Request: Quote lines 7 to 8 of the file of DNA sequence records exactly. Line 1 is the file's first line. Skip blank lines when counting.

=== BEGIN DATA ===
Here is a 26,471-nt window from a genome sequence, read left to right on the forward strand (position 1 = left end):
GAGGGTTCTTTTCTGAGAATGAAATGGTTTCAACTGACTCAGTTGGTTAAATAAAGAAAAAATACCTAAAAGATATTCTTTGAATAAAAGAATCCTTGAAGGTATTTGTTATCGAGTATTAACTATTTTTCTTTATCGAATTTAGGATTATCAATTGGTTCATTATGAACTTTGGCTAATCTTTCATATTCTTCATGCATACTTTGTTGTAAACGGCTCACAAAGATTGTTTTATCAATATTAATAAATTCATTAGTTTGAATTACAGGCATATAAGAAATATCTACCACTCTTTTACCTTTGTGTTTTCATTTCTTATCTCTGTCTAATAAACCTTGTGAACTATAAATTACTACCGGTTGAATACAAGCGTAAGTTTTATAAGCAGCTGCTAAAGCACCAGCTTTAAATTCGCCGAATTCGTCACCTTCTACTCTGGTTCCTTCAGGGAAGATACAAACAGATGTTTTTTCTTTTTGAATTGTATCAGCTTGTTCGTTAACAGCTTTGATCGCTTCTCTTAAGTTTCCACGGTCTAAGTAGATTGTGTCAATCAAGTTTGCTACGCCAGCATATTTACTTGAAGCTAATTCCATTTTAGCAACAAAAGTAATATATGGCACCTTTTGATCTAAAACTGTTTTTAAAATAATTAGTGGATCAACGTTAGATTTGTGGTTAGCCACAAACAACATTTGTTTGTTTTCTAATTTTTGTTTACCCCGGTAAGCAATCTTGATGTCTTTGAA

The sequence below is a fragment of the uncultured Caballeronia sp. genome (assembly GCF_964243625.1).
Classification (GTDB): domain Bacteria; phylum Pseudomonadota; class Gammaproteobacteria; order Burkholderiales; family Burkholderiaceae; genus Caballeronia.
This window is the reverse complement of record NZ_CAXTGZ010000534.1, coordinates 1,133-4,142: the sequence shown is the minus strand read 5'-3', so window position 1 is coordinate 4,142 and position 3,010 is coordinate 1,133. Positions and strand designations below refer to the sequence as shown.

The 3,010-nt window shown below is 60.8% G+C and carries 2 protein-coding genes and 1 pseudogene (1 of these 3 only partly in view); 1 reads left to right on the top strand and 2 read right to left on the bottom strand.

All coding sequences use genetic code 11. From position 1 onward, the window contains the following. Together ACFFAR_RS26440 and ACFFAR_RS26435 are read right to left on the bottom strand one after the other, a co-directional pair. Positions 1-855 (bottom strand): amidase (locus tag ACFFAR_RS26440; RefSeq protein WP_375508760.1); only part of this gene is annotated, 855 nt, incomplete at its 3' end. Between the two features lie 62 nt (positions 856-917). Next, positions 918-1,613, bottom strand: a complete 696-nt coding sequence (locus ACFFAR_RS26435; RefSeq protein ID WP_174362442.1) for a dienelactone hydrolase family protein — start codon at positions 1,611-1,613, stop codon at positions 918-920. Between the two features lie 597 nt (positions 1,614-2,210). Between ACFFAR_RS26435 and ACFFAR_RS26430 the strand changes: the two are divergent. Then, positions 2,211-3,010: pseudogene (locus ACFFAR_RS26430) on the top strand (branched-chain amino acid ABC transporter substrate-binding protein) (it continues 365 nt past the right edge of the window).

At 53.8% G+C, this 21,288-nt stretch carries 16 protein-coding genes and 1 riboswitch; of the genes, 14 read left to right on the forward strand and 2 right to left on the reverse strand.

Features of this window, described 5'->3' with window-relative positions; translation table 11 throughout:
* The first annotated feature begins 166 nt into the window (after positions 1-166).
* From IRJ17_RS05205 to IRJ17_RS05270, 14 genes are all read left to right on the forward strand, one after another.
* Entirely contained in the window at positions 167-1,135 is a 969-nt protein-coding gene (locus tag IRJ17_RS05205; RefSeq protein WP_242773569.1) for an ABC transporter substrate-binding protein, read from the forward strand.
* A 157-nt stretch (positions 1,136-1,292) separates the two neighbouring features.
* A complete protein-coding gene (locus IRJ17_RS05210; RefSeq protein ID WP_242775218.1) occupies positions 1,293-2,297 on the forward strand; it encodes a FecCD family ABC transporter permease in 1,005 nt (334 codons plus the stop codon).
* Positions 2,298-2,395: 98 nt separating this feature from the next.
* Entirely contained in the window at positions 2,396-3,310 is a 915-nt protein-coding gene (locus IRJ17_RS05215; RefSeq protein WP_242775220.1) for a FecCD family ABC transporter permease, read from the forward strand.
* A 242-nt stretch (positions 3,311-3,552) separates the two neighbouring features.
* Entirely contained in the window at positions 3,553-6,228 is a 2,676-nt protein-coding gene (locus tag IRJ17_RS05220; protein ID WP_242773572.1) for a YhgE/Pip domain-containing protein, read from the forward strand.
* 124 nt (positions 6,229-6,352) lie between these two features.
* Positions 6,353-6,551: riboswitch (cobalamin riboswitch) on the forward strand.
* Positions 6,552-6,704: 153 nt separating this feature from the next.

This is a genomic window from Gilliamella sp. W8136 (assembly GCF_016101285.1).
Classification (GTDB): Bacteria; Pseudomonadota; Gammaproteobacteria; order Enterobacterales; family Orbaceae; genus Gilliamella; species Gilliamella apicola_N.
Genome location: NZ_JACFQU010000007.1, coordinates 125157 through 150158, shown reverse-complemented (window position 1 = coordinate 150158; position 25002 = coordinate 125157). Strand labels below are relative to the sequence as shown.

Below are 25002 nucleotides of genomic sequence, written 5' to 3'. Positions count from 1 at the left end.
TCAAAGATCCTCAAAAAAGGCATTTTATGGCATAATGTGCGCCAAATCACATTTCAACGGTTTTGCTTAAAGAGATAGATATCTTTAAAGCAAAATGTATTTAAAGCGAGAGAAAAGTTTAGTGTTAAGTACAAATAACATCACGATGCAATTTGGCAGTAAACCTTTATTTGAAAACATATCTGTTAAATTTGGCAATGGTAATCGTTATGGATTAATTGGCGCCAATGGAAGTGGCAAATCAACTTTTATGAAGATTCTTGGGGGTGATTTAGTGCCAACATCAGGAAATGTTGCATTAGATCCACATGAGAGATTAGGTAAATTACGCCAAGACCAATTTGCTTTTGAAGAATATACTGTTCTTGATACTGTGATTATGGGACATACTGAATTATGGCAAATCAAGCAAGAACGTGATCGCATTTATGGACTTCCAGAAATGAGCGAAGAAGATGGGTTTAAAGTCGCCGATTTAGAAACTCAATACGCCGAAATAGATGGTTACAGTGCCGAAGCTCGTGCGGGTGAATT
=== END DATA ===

All coding sequences use genetic code 11. From position 1 onward, the window contains the following. Together ACFFAR_RS26440 and ACFFAR_RS26435 are read right to left on the bottom strand one after the other, a co-directional pair. Positions 1-855 (bottom strand): amidase (locus tag ACFFAR_RS26440; RefSeq protein WP_375508760.1); only part of this gene is annotated, 855 nt, incomplete at its 3' end. Between the two features lie 62 nt (positions 856-917). Next, positions 918-1,613, bottom strand: a complete 696-nt coding sequence (locus ACFFAR_RS26435; RefSeq protein ID WP_174362442.1) for a dienelactone hydrolase family protein — start codon at positions 1,611-1,613, stop codon at positions 918-920. Between the two features lie 597 nt (positions 1,614-2,210). Between ACFFAR_RS26435 and ACFFAR_RS26430 the strand changes: the two are divergent. Then, positions 2,211-3,010: pseudogene (locus ACFFAR_RS26430) on the top strand (branched-chain amino acid ABC transporter substrate-binding protein) (it continues 365 nt past the right edge of the window).

At 53.8% G+C, this 21,288-nt stretch carries 16 protein-coding genes and 1 riboswitch; of the genes, 14 read left to right on the forward strand and 2 right to left on the reverse strand.